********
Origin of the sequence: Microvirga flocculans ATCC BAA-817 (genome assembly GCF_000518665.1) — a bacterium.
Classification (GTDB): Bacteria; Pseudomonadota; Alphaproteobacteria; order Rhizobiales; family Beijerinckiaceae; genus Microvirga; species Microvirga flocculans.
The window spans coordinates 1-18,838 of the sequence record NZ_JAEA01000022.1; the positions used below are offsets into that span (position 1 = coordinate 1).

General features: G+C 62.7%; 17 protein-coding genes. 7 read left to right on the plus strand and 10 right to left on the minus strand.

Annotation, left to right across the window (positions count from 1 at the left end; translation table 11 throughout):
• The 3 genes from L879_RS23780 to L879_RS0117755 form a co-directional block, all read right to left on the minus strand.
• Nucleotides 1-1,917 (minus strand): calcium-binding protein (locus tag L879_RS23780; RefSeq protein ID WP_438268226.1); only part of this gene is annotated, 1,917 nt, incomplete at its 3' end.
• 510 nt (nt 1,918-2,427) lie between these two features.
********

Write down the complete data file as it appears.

Origin of the sequence: Microvirga flocculans ATCC BAA-817 (genome assembly GCF_000518665.1) — a bacterium.
Classification (GTDB): Bacteria; Pseudomonadota; Alphaproteobacteria; order Rhizobiales; family Beijerinckiaceae; genus Microvirga; species Microvirga flocculans.
The window spans coordinates 1-18,838 of the sequence record NZ_JAEA01000022.1; the positions used below are offsets into that span (position 1 = coordinate 1).

General features: G+C 62.7%; 17 protein-coding genes. 7 read left to right on the plus strand and 10 right to left on the minus strand.

Annotation, left to right across the window (positions count from 1 at the left end; translation table 11 throughout):
• The 3 genes from L879_RS23780 to L879_RS0117755 form a co-directional block, all read right to left on the minus strand.
• Nucleotides 1-1,917 (minus strand): calcium-binding protein (locus tag L879_RS23780; RefSeq protein ID WP_438268226.1); only part of this gene is annotated, 1,917 nt, incomplete at its 3' end.
• 510 nt (nt 1,918-2,427) lie between these two features.